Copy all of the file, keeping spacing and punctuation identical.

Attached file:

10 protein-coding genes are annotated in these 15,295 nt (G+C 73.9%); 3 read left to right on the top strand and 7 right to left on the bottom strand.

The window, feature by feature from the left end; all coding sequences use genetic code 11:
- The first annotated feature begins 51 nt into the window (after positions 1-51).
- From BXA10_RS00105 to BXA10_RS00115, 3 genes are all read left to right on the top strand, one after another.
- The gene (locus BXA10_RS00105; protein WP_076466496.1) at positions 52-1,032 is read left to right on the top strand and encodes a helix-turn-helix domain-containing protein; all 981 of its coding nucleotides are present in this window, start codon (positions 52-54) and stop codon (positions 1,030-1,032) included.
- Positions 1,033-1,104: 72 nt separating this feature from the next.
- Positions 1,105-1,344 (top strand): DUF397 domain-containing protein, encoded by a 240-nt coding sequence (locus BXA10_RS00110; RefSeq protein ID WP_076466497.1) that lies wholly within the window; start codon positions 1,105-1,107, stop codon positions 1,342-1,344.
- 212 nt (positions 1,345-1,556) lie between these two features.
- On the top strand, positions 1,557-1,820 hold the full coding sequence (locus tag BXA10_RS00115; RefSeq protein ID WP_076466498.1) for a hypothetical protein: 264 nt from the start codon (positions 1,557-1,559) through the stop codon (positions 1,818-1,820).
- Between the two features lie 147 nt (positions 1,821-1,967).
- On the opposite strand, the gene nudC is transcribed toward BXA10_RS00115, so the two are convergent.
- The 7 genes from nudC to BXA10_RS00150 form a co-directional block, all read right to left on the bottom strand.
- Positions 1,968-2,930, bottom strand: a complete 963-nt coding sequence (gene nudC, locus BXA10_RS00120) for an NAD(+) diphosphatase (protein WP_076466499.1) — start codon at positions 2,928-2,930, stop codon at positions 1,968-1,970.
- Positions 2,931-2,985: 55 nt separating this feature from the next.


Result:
10 protein-coding genes are annotated in these 15,295 nt (G+C 73.9%); 3 read left to right on the top strand and 7 right to left on the bottom strand.

The window, feature by feature from the left end; all coding sequences use genetic code 11:
- The first annotated feature begins 51 nt into the window (after positions 1-51).
- From BXA10_RS00105 to BXA10_RS00115, 3 genes are all read left to right on the top strand, one after another.
- The gene (locus BXA10_RS00105; protein WP_076466496.1) at positions 52-1,032 is read left to right on the top strand and encodes a helix-turn-helix domain-containing protein; all 981 of its coding nucleotides are present in this window, start codon (positions 52-54) and stop codon (positions 1,030-1,032) included.
- Positions 1,033-1,104: 72 nt separating this feature from the next.
- Positions 1,105-1,344 (top strand): DUF397 domain-containing protein, encoded by a 240-nt coding sequence (locus BXA10_RS00110; RefSeq protein ID WP_076466497.1) that lies wholly within the window; start codon positions 1,105-1,107, stop codon positions 1,342-1,344.
- 212 nt (positions 1,345-1,556) lie between these two features.
- On the top strand, positions 1,557-1,820 hold the full coding sequence (locus tag BXA10_RS00115; RefSeq protein ID WP_076466498.1) for a hypothetical protein: 264 nt from the start codon (positions 1,557-1,559) through the stop codon (positions 1,818-1,820).
- Between the two features lie 147 nt (positions 1,821-1,967).
- On the opposite strand, the gene nudC is transcribed toward BXA10_RS00115, so the two are convergent.
- The 7 genes from nudC to BXA10_RS00150 form a co-directional block, all read right to left on the bottom strand.
- Positions 1,968-2,930, bottom strand: a complete 963-nt coding sequence (gene nudC, locus BXA10_RS00120) for an NAD(+) diphosphatase (protein WP_076466499.1) — start codon at positions 2,928-2,930, stop codon at positions 1,968-1,970.
- Positions 2,931-2,985: 55 nt separating this feature from the next.